Journalism

Maternity care crisis (averted?)

This article was originally published by Generocity, in partnership with The Fuller Project, on April 22nd, 2019, by Fuller Project Correspondent Malcolm Burnley.

image-mother-belly
Photo by Manuel Alejandro Leon for Pixabay

In the past two decades, 13 of the city’s 19 maternity wards have closed. Philadelphia’s maternal mortality rate is high, especially for women of color. Cause and effect? Not so fast, says Malcolm Burnley, who takes a deep look at the factors contributing to poor maternal health outcomes in the city.

Dad was speeding down I-95 past the Philadelphia Airport, his heavily pregnant wife moaning in the SUV. The drive was too far; the traffic too congested. Eventually, he pulled over and with the help of arriving State police officers Jean Altomari and Donald Foley, a baby girl was delivered in early August 2009 on the side of the highway near the airport.

True story. But it was assumed to be part of a much larger narrative about maternal health that — surprisingly — hasn’t ended up being true at all.

Starting in the late 1990s and well into the 2000s, maternity wards in hospitals across the Philadelphia region began to close down. Citing financial losses, two-thirds of hospital obstetrics units within city limits shuttered between 1997 and 2012, to go along with a string of suburban shutdowns.

The closures led to alarming stories about women’s ability to access quality prenatal and maternal care. In a 2006 report by the Maternity Care Coalition, experts wrote of “women laboring in hospital hallways,” overwhelmed hospitals, and “rumors that obstetricians were ‘fleeing Pennsylvania’ at record rates.” Doctors hypothesized in op-eds that the closures would push maternal health further down on“crisis course” and access to prenatal care would fall off, as distance to service grew.

The fears gathered energy from media stories like the one above: women would have such long drives to the few available maternity wards, I-95 would turn into a birthing center.

But a decade later, there’s little data to suggest the mass disappearance of maternity wards has harmed the health of mothers and infants in Philly, despite altering the healthcare landscape in the region. Key metrics like infant mortality were unaffected in the long run. I-95 did not become a birthing center.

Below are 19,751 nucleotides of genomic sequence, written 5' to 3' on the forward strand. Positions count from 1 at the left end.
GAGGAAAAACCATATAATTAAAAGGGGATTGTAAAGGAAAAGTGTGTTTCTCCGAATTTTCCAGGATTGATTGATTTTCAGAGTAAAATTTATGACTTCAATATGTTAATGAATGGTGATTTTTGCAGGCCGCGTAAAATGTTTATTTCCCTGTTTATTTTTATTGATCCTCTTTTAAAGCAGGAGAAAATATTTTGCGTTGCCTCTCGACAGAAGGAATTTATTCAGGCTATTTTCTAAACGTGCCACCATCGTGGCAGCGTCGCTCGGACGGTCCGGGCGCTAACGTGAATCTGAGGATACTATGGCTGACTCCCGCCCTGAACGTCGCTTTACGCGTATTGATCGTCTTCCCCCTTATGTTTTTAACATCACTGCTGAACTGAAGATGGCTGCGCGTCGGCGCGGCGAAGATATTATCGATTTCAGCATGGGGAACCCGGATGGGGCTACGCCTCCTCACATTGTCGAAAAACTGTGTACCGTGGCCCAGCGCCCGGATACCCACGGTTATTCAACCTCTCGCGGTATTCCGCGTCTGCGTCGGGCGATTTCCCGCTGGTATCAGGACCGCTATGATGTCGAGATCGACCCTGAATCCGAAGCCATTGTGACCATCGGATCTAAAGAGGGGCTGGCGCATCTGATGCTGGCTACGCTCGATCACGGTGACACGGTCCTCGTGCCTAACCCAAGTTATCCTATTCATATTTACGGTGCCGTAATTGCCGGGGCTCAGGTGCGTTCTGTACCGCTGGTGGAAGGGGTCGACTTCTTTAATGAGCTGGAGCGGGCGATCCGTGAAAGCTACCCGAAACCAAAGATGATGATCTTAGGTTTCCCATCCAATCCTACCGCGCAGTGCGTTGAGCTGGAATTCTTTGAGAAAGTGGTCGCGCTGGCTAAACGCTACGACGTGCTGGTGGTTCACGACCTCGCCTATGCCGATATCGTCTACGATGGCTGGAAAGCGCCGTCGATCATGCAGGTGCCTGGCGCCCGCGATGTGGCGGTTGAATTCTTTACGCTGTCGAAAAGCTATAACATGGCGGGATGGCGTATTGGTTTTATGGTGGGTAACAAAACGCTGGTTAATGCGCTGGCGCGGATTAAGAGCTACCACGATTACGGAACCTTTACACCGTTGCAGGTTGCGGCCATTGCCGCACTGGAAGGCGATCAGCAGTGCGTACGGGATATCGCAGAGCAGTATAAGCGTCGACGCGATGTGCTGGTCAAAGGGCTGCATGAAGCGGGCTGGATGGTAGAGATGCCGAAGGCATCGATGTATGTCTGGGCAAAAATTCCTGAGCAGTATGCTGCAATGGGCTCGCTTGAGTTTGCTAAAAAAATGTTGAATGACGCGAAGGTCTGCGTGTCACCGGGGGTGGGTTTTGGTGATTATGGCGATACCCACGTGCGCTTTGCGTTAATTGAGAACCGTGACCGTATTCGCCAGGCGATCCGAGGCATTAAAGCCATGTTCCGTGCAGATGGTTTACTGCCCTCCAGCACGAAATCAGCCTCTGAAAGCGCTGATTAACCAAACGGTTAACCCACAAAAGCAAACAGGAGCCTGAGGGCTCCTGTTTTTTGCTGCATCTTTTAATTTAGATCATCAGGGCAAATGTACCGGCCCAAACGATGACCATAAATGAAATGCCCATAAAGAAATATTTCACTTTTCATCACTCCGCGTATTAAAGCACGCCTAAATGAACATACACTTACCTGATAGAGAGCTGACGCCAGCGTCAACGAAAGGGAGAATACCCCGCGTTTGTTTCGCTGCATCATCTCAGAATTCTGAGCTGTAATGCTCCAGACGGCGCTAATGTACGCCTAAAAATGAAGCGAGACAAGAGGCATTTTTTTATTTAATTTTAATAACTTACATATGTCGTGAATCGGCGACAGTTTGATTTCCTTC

In fact, some practitioners are now arguing the opposite of what was originally predicted: The closures, despite the gaps it’s created, might even have improved outcomes.

“Women being born on I-95 while racing to the hospital. Women having difficulties getting prenatal care. Neither of those have happened,” says Karen Pollack, vice president of programs at the Maternity Care Coalition.

“When you look at the concerns we had in the middle of all of these hospitals closing units, you have to say now that most of those concerns have not come to fruition.”

Babies born on I-95 notwithstanding, the overall picture of maternal health in the city isn’t rosy. There’s a local deficit of midwives, obstetricians, and gynecologists. Philadelphia still reports a maternal mortality rate of 27.4 deaths per 100,000 lives births, which is worse than the rate of all but six states. And African-American moms are twice as likely to die within one year of childbirth in the city, a racial disparity that shows no signs of abating. (Throw in a high concentration of malpractice lawyers in the city and you have a bad recipe for improvement.)

So how likely is it really that the two trends — closures of maternity centers and stubbornly poor maternal health, including high maternal mortality rates — are not linked? And if the inverse is actually true, how?

The answers are complicated.

Read article here.

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